Some data also show an increase in maternal mortality. Do you have news about this?
So the death of the mother drops slowly, and it decreases slowly before. That is, it does not progress. Child mortality has declined rapidly, but neonatal mortality, which is the first month of life, has also declined very slowly in Brazil. Both mortality of children up to 1 month and women in labor and postpartum are high because they are related to hospital care, where SUS has little impact. Hospitals don't follow the norm SUSespecially by medical corporatism. Then everyone does what they want, the way they want and understand. And while 80% of women in Brazil do regular prenatal care with more than seven visits during the nine months of pregnancy, which is the minimum number, labor and delivery care is very bad in Brazil, and we have this problem which is an epidemic of cesarean section.
And is this directly related to maternal death? Is a cesarean section even more dangerous for the mother?
The risk of having general anesthesia surgery, having an infection in a hospital is much higher. Remarkably, if you take it based on social class, maternal mortality is as high among the rich in the upper middle class as among the poorest, because in the private sector 96% of births are cesarean section, SUS 46% – and still very high. Worldwide recommendations for WHO 20% at most. That is, there is a market mix with difficulties in normal delivery care – lower mortality, but not simple. Even though SUS pays, doctors don't do analgesia for those who are black and poor – and I talk about statistics that show that they refuse to do more analgesia in black women than in white women.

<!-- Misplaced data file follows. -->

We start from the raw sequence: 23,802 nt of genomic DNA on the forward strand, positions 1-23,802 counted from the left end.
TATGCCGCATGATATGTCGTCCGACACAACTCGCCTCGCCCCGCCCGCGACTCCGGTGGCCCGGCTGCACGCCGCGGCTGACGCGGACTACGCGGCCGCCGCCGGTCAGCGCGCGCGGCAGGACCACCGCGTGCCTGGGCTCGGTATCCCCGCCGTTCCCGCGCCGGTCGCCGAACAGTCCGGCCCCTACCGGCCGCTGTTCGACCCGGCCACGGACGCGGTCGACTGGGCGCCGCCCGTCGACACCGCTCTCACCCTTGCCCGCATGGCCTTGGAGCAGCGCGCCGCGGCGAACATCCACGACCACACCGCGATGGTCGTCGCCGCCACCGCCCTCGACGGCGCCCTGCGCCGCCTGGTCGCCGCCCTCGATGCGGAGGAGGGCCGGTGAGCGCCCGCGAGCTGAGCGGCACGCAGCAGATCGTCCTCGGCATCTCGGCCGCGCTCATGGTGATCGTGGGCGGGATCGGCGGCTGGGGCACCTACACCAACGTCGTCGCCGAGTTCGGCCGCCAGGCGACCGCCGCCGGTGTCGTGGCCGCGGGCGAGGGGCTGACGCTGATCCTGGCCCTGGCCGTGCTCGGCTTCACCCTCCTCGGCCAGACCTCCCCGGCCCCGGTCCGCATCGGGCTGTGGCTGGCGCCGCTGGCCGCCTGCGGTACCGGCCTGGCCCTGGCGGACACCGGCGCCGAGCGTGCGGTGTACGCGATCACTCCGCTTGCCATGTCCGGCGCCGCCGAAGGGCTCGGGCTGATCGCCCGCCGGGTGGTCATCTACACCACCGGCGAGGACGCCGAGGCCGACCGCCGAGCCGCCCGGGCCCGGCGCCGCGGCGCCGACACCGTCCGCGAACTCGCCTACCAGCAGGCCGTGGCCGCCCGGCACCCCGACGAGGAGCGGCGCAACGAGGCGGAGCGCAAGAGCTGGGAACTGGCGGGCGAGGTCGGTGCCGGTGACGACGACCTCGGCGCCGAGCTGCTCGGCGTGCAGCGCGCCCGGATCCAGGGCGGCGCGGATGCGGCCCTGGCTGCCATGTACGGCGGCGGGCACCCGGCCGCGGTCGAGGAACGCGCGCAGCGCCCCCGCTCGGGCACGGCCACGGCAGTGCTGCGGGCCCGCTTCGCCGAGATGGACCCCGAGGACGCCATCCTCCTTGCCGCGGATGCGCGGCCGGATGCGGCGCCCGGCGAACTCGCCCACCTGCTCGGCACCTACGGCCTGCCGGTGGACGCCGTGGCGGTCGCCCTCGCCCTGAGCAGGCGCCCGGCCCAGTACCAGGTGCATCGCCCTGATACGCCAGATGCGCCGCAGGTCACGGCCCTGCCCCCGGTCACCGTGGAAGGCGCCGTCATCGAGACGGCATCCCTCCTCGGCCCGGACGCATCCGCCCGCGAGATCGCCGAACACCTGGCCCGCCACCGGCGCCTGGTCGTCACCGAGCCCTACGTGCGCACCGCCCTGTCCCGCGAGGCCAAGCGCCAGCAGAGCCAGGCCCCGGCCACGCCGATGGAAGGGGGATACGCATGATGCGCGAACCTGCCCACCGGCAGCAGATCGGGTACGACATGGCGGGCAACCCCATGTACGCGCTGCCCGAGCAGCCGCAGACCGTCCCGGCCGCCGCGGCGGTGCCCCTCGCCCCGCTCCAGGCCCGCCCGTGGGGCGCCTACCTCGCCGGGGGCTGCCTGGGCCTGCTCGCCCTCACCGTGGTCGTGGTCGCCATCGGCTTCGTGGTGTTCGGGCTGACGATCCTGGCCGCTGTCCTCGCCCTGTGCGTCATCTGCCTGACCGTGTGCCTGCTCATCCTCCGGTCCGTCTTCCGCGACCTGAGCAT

Do they refuse to do analgesics on black women?
Look for it Fiocruz"Born in Brazil," with data showing this, yes (click here to see this part of the survey). What I say about the increase in adult deaths in Brazil in the past five years is in an article that came out in November now Lancet. There are several writers, but the most famous Brazilian writer is Mauritius Barreto. And one and a half years ago an article about child mortality was published which showed the positive effects of expanding family health strategies from primary care and Bag Family.